By Bob Barnetson
In late June, the federal government announced it had signed new labour market training agreements with Alberta worth $1.7 billion over the next six years. There are two main funding streams:
The Labour Market Development Agreements (LMDA) address Type 2 Employment Insurance (EI) training benefits. EI claimants as well as some EI premium payers can receive training under this program. It looks like Alberta gets about $154m per year to provide thee benefits to Albertans.
The Workforce Development Agreements (WDAs) replace the Canada Jobs Grant Fund (CJGF) as well as the Labour Market Agreements for Persons with Disabilities and the Trageted Initiatives for Older Workers (both of which re now defunct and subsumed by the WDA). The WDA funds training that is not eligible to be covered under LMDA and Alberta gets about $91m per year under WDAs.
Interestingly, it appears that Alberta will continue to operate the Canada-Alberta Job Grant. This grant was the brain child of Jason Kenney when he was the federal employment minister. Kenney promised that the grant would see employers select unemployed people, offer then training and then hire them. Specifically, Kenney said:
The whole point of the job grant is it will involve employers in selecting employees who they believe will have the propensity to work, getting them specific training, and the employers offer them a job at the end of it.
The mechanics of the CJG were that employers could spend up to $5000 for training and seek matching funds at a 1:2 ratio (i.e., up to $10,000) from the government to offset training costs. In effect, the CJG transferred the power to determine what kind of labour market training would by funded to employers.
Even a few years into the grant, it was apparent that things were going poorly. British Columbia reported that, after two years of operating the Canada-BC Job Grant, 99% of participants were drawn from the ranks of the already employed. This finding reveals that the CJG is not meeting its goal of increasing labour-market attachment among unemployed British Columbians.
Additionally, the majority of participants already had some PSE and most saw no wage-increase following the training. Less than 4% of employer applications identified participants as a youth, a person with a disability, Indigenous, or a new immigrant. Only 30% of participants were women. Finally, only a minority of employers used the CJG to pay for new or additional training. Most employers used CJG funding to offset existing training costs.
Alberta reported a very similar experience, noting that the Canada-Alberta Job Grant is being used to mostly train employed men with PSE in skilled management and non-management occupations. Manitoba concluded:
No evidence was found the Grant increased the supply of skilled labour, increased participation of underrepresented groups, or developed the long term human resource capacity of employers. Over the short term, training did not increase labour market attachment, as very few participants obtained or retained jobs as a direct result of the training. The vast majority of training participants were employed before receiving training (99%). (p.51)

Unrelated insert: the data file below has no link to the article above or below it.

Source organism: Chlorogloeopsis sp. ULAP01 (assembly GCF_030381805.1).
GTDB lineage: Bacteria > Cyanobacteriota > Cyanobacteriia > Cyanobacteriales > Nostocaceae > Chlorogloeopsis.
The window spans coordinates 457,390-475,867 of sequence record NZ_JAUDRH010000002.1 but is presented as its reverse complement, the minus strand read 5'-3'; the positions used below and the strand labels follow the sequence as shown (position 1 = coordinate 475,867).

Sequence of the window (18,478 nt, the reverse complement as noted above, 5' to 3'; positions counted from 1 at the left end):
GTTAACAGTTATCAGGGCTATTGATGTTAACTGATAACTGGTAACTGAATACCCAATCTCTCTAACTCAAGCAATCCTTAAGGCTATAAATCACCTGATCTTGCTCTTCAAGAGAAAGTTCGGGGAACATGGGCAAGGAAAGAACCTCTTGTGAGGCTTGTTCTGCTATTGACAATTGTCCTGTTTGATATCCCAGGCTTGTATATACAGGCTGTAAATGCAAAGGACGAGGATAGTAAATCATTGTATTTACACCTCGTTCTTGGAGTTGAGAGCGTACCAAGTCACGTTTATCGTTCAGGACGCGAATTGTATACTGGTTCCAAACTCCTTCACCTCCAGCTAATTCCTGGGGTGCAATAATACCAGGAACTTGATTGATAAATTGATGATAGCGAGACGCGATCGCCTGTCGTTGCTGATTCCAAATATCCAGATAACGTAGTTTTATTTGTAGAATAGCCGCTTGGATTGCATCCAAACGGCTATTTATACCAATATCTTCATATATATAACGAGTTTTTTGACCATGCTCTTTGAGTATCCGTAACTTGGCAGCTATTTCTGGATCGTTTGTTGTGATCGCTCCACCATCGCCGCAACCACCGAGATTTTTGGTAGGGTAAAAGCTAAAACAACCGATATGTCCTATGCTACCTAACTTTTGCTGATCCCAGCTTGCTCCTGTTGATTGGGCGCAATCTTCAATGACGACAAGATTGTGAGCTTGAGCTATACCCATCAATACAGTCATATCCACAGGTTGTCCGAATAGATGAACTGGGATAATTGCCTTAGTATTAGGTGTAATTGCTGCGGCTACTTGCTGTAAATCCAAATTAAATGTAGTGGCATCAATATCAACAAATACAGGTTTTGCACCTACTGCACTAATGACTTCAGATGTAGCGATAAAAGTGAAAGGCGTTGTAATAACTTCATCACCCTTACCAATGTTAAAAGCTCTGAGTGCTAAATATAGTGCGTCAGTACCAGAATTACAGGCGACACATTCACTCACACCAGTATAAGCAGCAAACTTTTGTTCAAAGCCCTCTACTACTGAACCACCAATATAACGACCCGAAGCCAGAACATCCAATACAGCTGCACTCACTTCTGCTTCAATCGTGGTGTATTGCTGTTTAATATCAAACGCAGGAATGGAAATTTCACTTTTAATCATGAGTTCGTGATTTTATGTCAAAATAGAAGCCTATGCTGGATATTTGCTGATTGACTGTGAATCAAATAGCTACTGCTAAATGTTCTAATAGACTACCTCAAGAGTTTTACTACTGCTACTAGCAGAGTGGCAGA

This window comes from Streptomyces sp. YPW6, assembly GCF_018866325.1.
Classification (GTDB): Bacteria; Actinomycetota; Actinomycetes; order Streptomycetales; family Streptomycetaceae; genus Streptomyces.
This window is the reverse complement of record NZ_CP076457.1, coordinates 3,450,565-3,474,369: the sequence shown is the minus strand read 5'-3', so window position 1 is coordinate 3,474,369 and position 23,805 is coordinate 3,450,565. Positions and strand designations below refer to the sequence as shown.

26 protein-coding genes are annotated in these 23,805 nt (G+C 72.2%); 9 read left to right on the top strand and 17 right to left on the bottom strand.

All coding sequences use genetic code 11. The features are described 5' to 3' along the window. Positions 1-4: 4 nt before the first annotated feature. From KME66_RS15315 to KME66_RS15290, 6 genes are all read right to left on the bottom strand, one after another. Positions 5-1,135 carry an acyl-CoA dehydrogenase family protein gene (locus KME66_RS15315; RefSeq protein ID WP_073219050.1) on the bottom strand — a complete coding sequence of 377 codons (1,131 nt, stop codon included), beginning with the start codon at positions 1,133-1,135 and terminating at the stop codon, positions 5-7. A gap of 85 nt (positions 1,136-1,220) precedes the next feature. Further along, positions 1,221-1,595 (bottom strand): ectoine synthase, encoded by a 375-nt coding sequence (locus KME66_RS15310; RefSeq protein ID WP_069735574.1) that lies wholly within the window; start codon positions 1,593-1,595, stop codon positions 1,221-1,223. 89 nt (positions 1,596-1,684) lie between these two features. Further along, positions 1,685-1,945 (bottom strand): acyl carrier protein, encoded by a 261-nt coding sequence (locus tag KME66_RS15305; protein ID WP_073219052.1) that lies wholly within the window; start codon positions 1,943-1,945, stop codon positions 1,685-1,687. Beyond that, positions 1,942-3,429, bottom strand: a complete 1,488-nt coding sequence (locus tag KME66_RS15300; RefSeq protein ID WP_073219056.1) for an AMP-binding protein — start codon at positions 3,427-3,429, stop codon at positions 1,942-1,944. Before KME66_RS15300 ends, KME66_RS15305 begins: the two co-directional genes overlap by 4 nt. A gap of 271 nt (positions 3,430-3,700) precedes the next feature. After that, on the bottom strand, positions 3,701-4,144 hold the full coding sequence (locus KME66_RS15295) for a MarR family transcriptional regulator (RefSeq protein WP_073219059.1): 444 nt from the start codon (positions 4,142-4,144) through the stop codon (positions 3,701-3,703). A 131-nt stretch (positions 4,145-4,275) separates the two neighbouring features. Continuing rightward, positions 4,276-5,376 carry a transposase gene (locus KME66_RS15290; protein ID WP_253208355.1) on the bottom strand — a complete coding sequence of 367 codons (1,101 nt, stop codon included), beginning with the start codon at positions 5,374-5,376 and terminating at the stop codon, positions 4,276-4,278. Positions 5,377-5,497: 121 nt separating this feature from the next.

The Northwest Territories was particularly critical of the impact of the CJG on existing labour-market training programs:
The cost sharing element of the Job Grant also negatively impacted funding for existing employment and training programs, particularly those targeted for unemployed, and under-employed individuals who do not have a job offer, and for individuals entering or re-entering the labour force. These impacts will increase as the Job Grant is fully phased in to reach 60% of the Job Fund. (pp. 65-66).
While there are exceptions to this general pattern (as well as data gaps in the evaluations), the CJG appeared to redirect federal training dollars towards already employed men in high-status and high-wage occupations. The CJG funding model also shifts federal funding away from assisting unemployed workers to become job-ready. In these ways, the CJG replicates existing patterns of advantage (and disadvantage).
In terms of access, control and benefit, the CJG privileged the interests of employers. Employers determined which employees received what kind of training under the CJG because employers made applications for the funding. Employers were the main beneficiaries of the CJG, receiving taxpayer-subsidized training for their employees.
Workers may benefit from this training, if it leads to more satisfying or remunerative work, either with their current employer or another employer in the future. The workers who received the most benefit from CJG were largely well-educated men who were already employed in skilled occupations and who didn’t identify as Indigenous, immigrant, or disabled. Further, the CJG focuses training dollars on workers who are essentially job-ready, thereby disadvantaging Canadians with little prospect of labour-force attachment.
Basically, the Canada Job Grant was a terrible, terrible idea (which is what most practitioners said when Kenney proposed it). Why any province would retain a training program that yields such inequitable results is beyond me.